San Francisco -- Intermolecular Inc. and Semiconductor Research Corp. are expected to roll new R&D initiatives at this week's Semicon West show here, with Intermolecular reporting on a memory R&D pilot line and SRC describing emerging programs in analog, energy, medical and multicore. The announcements come amid continued debate on whether semiconductor R&D is an endangered species or is successfully evolving to adapt to changing realities.
The IC industry still pours billions of dollars annually into R&D. But in recent years, as costs have skyrockted, chip makers have been outsourcing more of their R&D requirements--with implications for intellectual-property control--to consortia, silicon foundries and third-party vendors. Some observers fear the trends portend a distant scenario in which the vast majority of chip makers cease R&D, relegating the once-mighty industry to a service sector populated by branding houses.
Meanwhile, some chip makers that have outsourced their R&D are reportedly dissatisfied with the payback. And some critics are questioning whether emerging R&D collaboration models are workable.
SRC (Research Triangle Park, N.C.) is among the believers in the collaborative model. Founded in 1982, the consortium is spearheading several R&D initiatives. One is the Nanoelectronics Research Initiative (NRI), which has a 15-year goal of demonstrating novel devices with critical dimensions below 10 nanometers.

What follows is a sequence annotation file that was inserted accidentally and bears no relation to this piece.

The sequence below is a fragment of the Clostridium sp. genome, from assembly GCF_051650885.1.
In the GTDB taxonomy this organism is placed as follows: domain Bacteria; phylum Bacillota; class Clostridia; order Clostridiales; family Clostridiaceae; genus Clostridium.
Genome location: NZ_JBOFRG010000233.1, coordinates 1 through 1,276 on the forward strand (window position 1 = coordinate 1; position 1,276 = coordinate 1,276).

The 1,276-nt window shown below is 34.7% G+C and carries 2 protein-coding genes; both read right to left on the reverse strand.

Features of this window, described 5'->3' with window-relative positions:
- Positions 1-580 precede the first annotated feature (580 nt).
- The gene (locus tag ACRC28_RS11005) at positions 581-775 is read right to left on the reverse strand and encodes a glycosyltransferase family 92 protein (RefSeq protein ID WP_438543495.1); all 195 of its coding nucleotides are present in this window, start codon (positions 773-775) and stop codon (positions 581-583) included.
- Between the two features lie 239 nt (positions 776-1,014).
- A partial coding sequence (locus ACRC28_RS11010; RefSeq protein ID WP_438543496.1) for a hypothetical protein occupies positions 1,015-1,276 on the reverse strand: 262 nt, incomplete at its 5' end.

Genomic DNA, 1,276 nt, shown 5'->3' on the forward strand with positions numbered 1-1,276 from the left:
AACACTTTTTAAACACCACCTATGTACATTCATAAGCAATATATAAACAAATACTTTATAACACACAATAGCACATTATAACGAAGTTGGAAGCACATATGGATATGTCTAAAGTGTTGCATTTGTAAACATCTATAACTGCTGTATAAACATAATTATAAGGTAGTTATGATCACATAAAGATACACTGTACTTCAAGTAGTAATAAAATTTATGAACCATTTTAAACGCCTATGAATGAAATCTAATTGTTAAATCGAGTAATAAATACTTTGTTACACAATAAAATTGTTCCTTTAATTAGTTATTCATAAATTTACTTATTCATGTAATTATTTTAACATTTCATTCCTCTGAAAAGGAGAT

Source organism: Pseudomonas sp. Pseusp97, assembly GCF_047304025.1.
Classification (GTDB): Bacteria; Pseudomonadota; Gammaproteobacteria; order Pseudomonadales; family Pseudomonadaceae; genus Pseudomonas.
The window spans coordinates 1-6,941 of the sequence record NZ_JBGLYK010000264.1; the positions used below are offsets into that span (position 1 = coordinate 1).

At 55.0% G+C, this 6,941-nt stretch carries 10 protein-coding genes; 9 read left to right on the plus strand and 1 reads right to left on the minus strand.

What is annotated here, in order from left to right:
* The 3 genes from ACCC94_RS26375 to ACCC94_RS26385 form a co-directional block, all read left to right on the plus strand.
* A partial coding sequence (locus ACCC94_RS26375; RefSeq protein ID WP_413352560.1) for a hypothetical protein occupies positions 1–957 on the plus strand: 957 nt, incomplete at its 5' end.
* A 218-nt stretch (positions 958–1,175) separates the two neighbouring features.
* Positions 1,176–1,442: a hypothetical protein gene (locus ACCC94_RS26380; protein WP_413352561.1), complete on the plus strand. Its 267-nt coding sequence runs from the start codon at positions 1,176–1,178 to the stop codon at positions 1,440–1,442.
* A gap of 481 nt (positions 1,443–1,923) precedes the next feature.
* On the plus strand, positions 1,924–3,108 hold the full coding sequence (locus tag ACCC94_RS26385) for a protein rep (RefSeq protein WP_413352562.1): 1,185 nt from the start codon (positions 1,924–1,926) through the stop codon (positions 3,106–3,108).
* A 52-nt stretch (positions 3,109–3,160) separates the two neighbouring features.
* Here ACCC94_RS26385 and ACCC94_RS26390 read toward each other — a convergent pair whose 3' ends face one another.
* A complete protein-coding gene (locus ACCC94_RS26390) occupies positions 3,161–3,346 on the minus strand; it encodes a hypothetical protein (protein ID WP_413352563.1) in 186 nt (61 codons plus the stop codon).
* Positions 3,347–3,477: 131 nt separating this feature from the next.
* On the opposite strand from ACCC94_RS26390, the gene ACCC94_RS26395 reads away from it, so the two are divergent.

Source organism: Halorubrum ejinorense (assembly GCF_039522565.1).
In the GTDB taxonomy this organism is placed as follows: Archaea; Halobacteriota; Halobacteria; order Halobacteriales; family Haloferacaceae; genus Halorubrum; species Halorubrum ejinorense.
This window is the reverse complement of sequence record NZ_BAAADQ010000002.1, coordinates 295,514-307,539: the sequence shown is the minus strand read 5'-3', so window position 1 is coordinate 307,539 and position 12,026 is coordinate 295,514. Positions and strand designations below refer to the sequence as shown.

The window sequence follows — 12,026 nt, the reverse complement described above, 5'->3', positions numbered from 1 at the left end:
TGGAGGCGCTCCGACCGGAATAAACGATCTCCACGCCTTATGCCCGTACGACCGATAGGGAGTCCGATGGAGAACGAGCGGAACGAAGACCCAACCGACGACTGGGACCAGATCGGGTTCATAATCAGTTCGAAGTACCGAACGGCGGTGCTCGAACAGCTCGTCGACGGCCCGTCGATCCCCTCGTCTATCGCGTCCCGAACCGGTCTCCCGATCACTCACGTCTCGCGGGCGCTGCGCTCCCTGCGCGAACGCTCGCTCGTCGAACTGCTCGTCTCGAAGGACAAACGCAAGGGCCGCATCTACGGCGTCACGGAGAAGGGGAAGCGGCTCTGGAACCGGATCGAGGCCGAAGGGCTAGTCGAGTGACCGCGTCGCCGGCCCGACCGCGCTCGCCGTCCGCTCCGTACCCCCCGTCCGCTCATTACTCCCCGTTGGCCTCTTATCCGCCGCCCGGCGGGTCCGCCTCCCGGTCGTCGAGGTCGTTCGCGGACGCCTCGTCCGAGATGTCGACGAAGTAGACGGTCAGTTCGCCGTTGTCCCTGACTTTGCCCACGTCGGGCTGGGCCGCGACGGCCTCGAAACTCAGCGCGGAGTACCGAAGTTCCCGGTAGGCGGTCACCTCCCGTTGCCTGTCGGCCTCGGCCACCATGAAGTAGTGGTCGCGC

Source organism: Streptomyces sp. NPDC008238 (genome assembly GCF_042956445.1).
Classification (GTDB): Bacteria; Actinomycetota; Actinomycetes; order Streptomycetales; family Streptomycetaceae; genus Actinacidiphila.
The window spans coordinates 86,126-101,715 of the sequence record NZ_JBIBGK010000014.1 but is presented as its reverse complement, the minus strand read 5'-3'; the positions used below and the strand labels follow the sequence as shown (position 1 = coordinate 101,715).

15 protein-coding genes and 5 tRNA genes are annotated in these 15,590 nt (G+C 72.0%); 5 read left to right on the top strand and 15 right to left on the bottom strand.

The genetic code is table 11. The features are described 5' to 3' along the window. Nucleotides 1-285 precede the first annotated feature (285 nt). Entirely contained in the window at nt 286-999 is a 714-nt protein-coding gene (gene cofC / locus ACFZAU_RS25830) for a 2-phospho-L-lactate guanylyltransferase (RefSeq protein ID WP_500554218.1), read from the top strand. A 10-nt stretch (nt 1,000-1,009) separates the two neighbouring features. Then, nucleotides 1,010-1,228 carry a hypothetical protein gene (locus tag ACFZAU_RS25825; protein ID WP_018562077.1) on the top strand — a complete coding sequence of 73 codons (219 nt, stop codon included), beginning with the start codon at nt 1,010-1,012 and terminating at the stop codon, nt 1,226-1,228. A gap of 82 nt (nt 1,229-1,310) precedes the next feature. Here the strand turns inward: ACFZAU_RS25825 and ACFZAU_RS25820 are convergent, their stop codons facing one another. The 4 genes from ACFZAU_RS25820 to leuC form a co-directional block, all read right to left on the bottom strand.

SRC is also expanding its efforts in "applications research." For example, it has quietly signed a memorandum of understanding with the National Science Foundation to investigate multicore processors.
Further, SRC is setting up an Analog Design Center, which will explore analog and mixed-signal technologies across "a broad spectrum of applications," said president and CEO Larry Sumney. And a program still on the drawing board, the Topical Research Collaboration, will initially address energy and medical research through two separate projects.
Intermolecular (San Jose, Calif.), too, is expanding its charter. Last year, it made a splash by rolling out the High-Productivity Combinatorial platform, which provides several process steps in various cluster tools. HPC is said to facilitate R&D of IC materials, processes and device structures. The company can sell the cluster tools to chip makers for R&D purposes. It also has set up an R&D line within its own facilities.
Now, Intermolecular has set up an R&D pilot line for use in developing a range of emerging memory technologies, such as phase-change memory and resistive RAM. The company is also mulling plans to develop similar technologies in the 3-D chip and solar markets, said CEO David Lazovsky.
Business is booming at Intermolecular, which logged $55 million in bookings in 2007. One of its customers conducts no R&D in-house, having designated Intermolecular as its R&D arm. Companies like Intermolecular have "changed the landscape," Lazovsky said.